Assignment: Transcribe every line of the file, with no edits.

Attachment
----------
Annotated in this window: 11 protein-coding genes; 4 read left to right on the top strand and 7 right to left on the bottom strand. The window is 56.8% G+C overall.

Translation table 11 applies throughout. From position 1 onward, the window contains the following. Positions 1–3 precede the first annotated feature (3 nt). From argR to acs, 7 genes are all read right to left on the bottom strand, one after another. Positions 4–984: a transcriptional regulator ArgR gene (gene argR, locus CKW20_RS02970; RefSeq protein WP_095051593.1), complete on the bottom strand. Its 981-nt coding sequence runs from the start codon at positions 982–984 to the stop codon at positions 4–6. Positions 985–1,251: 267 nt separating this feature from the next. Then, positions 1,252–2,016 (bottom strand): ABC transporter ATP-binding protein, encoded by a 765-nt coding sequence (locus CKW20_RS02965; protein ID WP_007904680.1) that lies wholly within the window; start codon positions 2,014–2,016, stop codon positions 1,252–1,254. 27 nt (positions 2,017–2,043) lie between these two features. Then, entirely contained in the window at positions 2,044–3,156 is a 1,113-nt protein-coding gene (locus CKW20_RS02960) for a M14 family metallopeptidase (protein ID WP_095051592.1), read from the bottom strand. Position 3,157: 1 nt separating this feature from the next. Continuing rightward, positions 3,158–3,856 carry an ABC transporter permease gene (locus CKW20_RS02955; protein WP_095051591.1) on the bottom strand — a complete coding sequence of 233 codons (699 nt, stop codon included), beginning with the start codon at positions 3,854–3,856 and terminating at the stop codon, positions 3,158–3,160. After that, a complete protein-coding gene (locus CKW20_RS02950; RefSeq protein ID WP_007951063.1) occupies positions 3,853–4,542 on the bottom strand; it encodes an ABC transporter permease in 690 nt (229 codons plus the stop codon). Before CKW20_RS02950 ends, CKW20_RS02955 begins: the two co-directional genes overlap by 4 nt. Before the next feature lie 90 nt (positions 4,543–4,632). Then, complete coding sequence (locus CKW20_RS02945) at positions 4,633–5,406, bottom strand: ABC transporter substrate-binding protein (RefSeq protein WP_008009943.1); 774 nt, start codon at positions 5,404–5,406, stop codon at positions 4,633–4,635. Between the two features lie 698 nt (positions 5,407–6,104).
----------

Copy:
Annotated in this window: 11 protein-coding genes; 4 read left to right on the top strand and 7 right to left on the bottom strand. The window is 56.8% G+C overall.

Translation table 11 applies throughout. From position 1 onward, the window contains the following. Positions 1–3 precede the first annotated feature (3 nt). From argR to acs, 7 genes are all read right to left on the bottom strand, one after another. Positions 4–984: a transcriptional regulator ArgR gene (gene argR, locus CKW20_RS02970; RefSeq protein WP_095051593.1), complete on the bottom strand. Its 981-nt coding sequence runs from the start codon at positions 982–984 to the stop codon at positions 4–6. Positions 985–1,251: 267 nt separating this feature from the next. Then, positions 1,252–2,016 (bottom strand): ABC transporter ATP-binding protein, encoded by a 765-nt coding sequence (locus CKW20_RS02965; protein ID WP_007904680.1) that lies wholly within the window; start codon positions 2,014–2,016, stop codon positions 1,252–1,254. 27 nt (positions 2,017–2,043) lie between these two features. Then, entirely contained in the window at positions 2,044–3,156 is a 1,113-nt protein-coding gene (locus CKW20_RS02960) for a M14 family metallopeptidase (protein ID WP_095051592.1), read from the bottom strand. Position 3,157: 1 nt separating this feature from the next. Continuing rightward, positions 3,158–3,856 carry an ABC transporter permease gene (locus CKW20_RS02955; protein WP_095051591.1) on the bottom strand — a complete coding sequence of 233 codons (699 nt, stop codon included), beginning with the start codon at positions 3,854–3,856 and terminating at the stop codon, positions 3,158–3,160. After that, a complete protein-coding gene (locus CKW20_RS02950; RefSeq protein ID WP_007951063.1) occupies positions 3,853–4,542 on the bottom strand; it encodes an ABC transporter permease in 690 nt (229 codons plus the stop codon). Before CKW20_RS02950 ends, CKW20_RS02955 begins: the two co-directional genes overlap by 4 nt. Before the next feature lie 90 nt (positions 4,543–4,632). Then, complete coding sequence (locus CKW20_RS02945) at positions 4,633–5,406, bottom strand: ABC transporter substrate-binding protein (RefSeq protein WP_008009943.1); 774 nt, start codon at positions 5,404–5,406, stop codon at positions 4,633–4,635. Between the two features lie 698 nt (positions 5,407–6,104).